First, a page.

One such country is Kenya – the largest textile exporter in East Africa until trade liberalization. In 2000, the US enacted the African Growth and Opportunities Act (AGOA), a trade deal that gave tariff-free access to the US market to certain goods from Sub-Saharan African countries, provided that they fulfill certain political conditions. Together, AGOA and the MFA gave Kenyan textile and garment exports the edge they needed over relatively cheaper products from the East. Kenya’s industries thrived, with garment exports increasing 6.3 times between 1999 and 2004.
Fashionomics’ investment in inherently uncompetitive industries continent-wide will be futile against the force of a liberalizing global economy, in which uncompetitive industries die to make way for cheaper exports.
However, when the MFA restrictions were voided in 2005, these industries abruptly stopped growing, stagnated until 2008, and then fell into decline. Kenyan textile and garment firms have lost foreign customers to Asian suppliers, and domestic customers to cheap imports from the same countries, as well as second-hand products from developed countries. However, while Kenyan producers have suffered, poor consumers have gained considerably from imports of cheaper clothing that cannot be produced so inexpensively by local firms.
Kenya is not the only country whose textiles and garment industries have been hurt by trade liberalization. A host of industries in African countries have suffered the same fate, including South Africa, Lesotho, Tanzania, Swaziland, and Ghana, to name a few. In response to this, the AFDB’s Special Envoy on Gender (SEOG), Geraldine Fraser-Moleketi, launched an initiative to support micro-, small-, and medium-sized African garment and textile businesses in 2015. The goal of the initiative is to strengthen the sector’s value chain in order to grow apparel and textile businesses in Africa. Fashionomics aims to do this primarily by investing in the creation of textiles manufacturing factories.
Low levels of industrialization have continuously held Africa back in manufacturing, and investment in industrialization can increase productivity and lower costs by achieving economies of scale. By lowering the cost of African-manufactured textiles, Fashionomics hopes to both generate demand for African textiles, and for African apparel, which could be cheaper if it used cheaper textile inputs bought at home. With an acute youth unemployment problem continent-wide, anticipated to be exacerbated by an imminent demographic boom, the SEOG hopes that the expansion of these labor-intensive industries will generate demand for labor and alleviate unemployment.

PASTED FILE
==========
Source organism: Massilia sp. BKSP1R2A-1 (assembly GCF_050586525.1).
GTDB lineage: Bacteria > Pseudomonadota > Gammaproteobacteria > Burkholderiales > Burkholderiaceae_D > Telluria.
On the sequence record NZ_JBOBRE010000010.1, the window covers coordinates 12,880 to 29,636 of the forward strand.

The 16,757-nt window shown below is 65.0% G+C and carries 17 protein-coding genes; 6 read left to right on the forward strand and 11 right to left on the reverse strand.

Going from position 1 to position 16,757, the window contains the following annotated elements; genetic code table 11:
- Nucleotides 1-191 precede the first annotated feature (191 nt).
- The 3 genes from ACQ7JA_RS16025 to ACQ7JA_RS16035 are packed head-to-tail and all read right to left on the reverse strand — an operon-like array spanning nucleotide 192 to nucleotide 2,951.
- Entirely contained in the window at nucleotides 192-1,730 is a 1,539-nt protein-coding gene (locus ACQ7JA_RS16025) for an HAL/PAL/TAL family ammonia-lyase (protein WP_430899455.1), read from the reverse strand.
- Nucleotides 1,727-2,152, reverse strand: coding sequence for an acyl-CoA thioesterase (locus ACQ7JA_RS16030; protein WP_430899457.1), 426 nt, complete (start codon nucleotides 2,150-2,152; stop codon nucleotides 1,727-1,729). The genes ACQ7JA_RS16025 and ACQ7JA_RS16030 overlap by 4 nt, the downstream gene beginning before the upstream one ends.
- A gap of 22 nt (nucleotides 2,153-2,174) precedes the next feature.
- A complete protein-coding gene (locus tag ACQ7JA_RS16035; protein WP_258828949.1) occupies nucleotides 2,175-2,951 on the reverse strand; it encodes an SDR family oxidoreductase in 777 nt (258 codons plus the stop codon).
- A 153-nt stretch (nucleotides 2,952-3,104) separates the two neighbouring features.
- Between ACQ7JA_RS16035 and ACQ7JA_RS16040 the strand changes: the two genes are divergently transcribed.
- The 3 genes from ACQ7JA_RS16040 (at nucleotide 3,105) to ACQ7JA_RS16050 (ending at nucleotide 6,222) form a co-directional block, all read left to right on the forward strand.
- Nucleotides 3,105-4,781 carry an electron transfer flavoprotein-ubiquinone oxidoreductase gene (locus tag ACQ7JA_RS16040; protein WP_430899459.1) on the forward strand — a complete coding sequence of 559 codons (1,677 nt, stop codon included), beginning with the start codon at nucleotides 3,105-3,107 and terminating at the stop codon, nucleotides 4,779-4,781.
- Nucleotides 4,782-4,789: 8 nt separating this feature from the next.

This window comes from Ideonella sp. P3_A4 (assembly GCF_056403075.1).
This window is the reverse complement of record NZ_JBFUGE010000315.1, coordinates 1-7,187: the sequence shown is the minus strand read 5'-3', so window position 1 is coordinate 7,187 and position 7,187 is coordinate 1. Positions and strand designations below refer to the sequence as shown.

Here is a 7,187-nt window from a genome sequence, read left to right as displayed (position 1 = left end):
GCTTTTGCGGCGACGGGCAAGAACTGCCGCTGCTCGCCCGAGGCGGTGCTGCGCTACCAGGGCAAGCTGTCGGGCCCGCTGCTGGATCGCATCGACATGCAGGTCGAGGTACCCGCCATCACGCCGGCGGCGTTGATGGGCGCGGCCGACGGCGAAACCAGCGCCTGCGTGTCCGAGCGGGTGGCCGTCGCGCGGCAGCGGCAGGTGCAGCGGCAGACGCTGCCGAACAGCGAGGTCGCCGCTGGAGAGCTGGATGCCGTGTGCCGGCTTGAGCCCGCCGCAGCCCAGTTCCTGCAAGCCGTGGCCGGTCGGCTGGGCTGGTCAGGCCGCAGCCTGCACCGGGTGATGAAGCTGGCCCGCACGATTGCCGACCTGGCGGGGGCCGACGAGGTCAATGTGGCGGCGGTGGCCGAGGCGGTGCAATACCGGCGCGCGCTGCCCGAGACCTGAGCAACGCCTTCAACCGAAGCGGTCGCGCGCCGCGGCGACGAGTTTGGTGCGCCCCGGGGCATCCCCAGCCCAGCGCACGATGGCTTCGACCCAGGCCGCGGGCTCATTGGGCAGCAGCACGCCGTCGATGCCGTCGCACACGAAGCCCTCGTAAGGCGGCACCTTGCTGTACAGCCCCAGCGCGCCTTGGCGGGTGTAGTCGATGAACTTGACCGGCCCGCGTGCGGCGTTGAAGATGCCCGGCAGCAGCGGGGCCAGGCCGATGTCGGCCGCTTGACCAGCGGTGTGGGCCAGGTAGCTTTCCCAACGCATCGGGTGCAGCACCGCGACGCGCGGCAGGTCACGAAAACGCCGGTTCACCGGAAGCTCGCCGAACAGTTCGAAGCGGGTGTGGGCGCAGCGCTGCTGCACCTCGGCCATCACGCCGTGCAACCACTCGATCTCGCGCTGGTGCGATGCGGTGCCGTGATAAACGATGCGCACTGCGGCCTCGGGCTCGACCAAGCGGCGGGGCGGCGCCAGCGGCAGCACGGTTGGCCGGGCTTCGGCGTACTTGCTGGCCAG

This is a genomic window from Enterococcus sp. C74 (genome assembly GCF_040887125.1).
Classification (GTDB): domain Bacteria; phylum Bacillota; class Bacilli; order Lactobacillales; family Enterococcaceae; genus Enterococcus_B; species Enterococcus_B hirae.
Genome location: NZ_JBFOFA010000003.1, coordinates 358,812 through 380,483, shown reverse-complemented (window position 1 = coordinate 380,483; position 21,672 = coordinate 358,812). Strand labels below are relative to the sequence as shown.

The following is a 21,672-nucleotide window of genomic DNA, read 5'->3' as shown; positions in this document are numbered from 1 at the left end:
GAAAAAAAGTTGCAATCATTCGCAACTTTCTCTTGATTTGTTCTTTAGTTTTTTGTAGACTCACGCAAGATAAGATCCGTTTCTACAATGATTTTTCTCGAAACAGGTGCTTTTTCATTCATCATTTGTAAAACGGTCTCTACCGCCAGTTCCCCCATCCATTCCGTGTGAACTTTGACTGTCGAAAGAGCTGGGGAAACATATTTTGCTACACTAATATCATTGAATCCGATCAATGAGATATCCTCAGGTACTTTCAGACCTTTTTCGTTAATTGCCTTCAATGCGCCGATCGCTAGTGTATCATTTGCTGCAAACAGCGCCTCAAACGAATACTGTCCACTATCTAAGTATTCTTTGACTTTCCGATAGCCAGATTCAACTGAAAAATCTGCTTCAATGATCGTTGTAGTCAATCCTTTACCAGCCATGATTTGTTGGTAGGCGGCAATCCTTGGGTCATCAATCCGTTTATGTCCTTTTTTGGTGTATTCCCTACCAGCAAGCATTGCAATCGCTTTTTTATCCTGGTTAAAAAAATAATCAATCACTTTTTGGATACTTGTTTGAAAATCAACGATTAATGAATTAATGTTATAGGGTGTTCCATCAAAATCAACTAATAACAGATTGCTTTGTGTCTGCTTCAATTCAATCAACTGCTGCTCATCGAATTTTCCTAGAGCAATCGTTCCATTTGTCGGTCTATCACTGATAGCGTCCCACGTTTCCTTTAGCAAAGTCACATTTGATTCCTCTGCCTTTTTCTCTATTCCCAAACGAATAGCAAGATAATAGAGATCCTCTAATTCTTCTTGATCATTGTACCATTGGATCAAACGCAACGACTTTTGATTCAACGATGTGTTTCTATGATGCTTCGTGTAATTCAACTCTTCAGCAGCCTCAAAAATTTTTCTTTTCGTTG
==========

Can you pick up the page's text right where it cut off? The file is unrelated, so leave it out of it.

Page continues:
However, while the goals of Fashionomics are laudable, it is unrealistic to hope for the large-scale revival of African textiles and apparel. In both textiles and apparel, labor is the largest cost in production, and thus the lowest-wage producers are the most competitive. For example, the prospects for growth in the Kenyan garment industry will remain low until wages in Asian garment industries significantly exceed those in Kenyan garment industries. No amount of capital investment in this industry can overcome this structural barrier to competitiveness, because it lowers the cost of a lesser input into production. Fashionomics is therefore defying conventional economic wisdom, which tells us that slump of industries in countries like Kenya is the market’s check on high prices, and that welfare improves when consumers buy from lowest-cost producers. Fashionomics will only prop up industries destined for failure, so its resources should be spent elsewhere.
While Fashionomics in its current form is unrealistic, the initiative could be scaled down from a continent-wide initiative, to one that targets countries with right structural advantages for success. Ethiopia is home to the fastest-growing textiles exporters in Africa, booming from $24.8 million in 2005 to $169 million in 2015. Many factors have contributed to the success of both textiles and apparels in Ethiopia, including substantial foreign aid packages used in government-led industrialization, tariff-free access to US markets through AGOA, and most importantly, low wages in manufacturing, making Ethiopia the destination of choice for garment and textiles production. In Ethiopia, the average monthly cost of manufacturing is a third of what it is in China, making it a great area for production. Advanced industrialization, preferential access to the US market, and low wages have combined to make Ethiopian textile and apparel exports competitive on global markets, thus growing the industries and generating employment.
If Fashionomics targeted fundamentally well-positioned industries such as those in Ethiopia, every dollar invested would yield greater developmental returns than if spent on industries continent-wide, many of which could do no better than stagnate even with AFDB aid. Investment in African textiles and apparels should thus be redirected to target countries with environments ripe for success: namely, comparative advantage derived from relatively low labor costs. At such a critical stage in Africa’s development, efforts aimed at buttressing industries that do not have the potential to generate growth and employment are irresponsible and a waste of finances that could be more fruitfully spent elsewhere.